the Israel Defense Forces were unable to stop continued rocket attacks from a small militia. More than 200 rockets were fired into Israel on the final day before the ceasefire came into effect—proving that Hezbollah had not been militarily degraded, as promised. And the ceasefire brought neither Hezbollah’s immediate disarmament, nor the return of the two Israeli soldiers whose kidnapping was the reason the conflict began.
Olmert can shift some blame for this onto military commanders, but they in turn can— and have—complained that Israeli politicians have held them back since the war began. The campaign began with air strikes, followed by pinpoint raids. A wider ground assault was temporarily delayed, allegedly because ofU.S. pressure. “A military force always needs to be on the offensive, pushing forward and keeping the enemy on its toes,” a senior IDF official told the Jerusalem Post. “When you sit still for too
long, you turn into a target and you begin to get hit again and again.”
Olmert might also blame Sharon, who arguably allowed the Hezbollah threat to build up. But inevitably it is the PM who will bear the most responsibility for military disappointments. And now that the war has ended, opposition politicians can sense his weakness. After Olmert admitted to “shortcomings” in Israel’s actions, Likud leader Benjamin Netanyahu flatly stated Hezbollah would be back, saying that “what we have here is a lull, between this round and the next one.” Olmert’s second major problem is more political. He campaigned heavily on the issue of evacuating Jewish settlements in much of the West Bank—land that Israel occupied after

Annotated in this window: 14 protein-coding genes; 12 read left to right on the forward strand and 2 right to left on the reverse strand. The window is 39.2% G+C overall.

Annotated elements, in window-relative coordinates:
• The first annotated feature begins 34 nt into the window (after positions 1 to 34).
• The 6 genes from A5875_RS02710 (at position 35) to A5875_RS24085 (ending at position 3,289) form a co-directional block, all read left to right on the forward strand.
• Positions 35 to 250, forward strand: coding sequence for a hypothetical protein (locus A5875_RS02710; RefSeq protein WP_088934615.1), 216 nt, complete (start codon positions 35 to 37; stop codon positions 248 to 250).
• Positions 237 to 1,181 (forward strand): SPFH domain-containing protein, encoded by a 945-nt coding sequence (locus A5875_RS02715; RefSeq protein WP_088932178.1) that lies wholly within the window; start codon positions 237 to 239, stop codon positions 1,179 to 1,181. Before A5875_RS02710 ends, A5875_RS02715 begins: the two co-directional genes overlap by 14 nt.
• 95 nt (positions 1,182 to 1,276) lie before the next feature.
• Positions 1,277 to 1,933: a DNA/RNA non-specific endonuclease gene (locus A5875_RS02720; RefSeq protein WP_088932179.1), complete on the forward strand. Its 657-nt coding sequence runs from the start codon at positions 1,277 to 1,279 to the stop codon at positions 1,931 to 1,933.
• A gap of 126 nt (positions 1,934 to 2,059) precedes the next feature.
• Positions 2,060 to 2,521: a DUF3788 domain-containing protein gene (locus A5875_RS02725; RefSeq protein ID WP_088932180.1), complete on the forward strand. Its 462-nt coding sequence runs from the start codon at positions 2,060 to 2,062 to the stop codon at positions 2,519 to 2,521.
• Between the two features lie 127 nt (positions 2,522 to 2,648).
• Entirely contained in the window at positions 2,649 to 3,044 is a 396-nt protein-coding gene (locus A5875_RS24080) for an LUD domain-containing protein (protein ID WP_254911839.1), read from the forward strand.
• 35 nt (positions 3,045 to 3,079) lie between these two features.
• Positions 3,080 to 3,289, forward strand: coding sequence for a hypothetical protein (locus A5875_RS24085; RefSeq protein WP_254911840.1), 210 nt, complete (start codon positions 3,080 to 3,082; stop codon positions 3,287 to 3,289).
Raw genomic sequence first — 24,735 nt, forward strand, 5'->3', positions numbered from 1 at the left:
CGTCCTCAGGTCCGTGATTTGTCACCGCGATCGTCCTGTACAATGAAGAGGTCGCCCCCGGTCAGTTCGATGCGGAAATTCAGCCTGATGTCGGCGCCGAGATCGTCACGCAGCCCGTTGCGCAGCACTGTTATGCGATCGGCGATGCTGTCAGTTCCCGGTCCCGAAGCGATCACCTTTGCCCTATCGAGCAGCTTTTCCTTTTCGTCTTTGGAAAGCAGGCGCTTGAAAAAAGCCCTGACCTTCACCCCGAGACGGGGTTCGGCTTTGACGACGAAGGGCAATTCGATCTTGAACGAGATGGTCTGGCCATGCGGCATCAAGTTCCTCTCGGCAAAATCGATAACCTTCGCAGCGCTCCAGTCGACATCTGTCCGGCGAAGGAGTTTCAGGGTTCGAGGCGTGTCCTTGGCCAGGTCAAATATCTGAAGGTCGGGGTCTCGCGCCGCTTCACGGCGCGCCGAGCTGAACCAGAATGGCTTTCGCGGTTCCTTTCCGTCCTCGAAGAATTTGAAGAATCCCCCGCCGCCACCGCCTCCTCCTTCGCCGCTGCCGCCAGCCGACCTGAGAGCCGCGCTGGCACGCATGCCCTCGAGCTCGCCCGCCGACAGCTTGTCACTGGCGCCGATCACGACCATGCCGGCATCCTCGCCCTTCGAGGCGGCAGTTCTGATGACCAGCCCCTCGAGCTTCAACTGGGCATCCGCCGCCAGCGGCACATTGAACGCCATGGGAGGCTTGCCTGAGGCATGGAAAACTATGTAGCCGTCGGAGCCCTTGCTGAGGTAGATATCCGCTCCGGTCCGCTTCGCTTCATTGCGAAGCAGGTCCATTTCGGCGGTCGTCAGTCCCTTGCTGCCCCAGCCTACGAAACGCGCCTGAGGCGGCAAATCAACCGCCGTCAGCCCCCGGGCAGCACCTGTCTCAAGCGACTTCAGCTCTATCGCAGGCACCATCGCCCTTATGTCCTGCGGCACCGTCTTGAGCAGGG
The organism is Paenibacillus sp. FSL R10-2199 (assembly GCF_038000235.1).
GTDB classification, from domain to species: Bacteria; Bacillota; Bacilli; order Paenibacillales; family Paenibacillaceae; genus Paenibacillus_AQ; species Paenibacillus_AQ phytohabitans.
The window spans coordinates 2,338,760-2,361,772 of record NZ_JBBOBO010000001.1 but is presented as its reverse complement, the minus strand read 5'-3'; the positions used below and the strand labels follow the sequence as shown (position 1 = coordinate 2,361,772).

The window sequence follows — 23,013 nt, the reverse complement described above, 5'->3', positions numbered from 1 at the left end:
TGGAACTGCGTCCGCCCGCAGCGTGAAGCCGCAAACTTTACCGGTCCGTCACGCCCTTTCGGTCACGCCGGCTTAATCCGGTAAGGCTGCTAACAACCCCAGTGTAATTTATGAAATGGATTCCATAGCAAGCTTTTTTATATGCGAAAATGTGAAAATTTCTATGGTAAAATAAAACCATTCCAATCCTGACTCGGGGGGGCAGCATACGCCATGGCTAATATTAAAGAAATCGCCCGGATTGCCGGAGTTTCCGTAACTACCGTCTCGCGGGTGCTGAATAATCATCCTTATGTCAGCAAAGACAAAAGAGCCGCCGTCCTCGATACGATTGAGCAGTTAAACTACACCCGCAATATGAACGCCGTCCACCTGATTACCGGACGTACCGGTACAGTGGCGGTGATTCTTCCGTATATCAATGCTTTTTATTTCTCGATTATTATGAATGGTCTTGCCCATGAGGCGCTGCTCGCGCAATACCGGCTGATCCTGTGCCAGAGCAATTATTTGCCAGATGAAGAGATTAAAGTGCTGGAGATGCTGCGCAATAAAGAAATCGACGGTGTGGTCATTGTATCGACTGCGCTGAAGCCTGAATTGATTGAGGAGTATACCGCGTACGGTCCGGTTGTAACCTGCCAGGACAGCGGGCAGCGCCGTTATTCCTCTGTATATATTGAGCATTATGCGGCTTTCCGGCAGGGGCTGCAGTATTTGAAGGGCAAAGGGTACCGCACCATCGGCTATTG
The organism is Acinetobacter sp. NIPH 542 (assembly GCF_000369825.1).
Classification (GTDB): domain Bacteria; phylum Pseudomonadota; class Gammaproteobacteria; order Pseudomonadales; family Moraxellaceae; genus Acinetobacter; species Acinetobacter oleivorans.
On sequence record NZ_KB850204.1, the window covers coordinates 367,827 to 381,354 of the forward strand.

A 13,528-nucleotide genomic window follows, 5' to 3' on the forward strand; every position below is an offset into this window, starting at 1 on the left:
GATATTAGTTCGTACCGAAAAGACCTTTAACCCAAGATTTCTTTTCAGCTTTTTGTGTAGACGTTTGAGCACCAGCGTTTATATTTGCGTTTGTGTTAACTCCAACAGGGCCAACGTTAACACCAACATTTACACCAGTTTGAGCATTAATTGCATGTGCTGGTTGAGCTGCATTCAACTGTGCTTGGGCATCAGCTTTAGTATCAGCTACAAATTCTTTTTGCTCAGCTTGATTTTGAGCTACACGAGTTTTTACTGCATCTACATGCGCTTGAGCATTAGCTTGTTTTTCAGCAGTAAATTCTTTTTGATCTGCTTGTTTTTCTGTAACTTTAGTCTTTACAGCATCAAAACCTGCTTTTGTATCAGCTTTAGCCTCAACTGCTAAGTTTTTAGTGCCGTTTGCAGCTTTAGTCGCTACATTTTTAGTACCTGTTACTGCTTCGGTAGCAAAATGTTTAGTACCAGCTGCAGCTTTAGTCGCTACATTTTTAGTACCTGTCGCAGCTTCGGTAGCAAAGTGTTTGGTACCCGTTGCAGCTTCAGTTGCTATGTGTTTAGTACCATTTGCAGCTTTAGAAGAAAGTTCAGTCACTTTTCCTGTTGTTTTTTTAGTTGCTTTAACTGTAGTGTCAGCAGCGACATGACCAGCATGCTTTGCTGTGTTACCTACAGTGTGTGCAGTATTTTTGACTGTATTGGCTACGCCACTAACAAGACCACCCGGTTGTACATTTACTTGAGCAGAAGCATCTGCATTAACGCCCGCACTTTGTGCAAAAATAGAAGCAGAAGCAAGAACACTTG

‘YOU DON’T SEND THEM TO DIE IN LEBANON IN ORDER TO EXPEL THEIR FAMILIES FROM THEIR HOMES’
the 1967 war with neighbouring Arab states. Olmert vowed to “realign” Israel’s borders by withdrawing from this land, with or without the co-operation of the Palestinians! His proposal built on the precedent set by Sharon, who pulled out of Gaza and had pledged to do the same in large parts of the West Bank.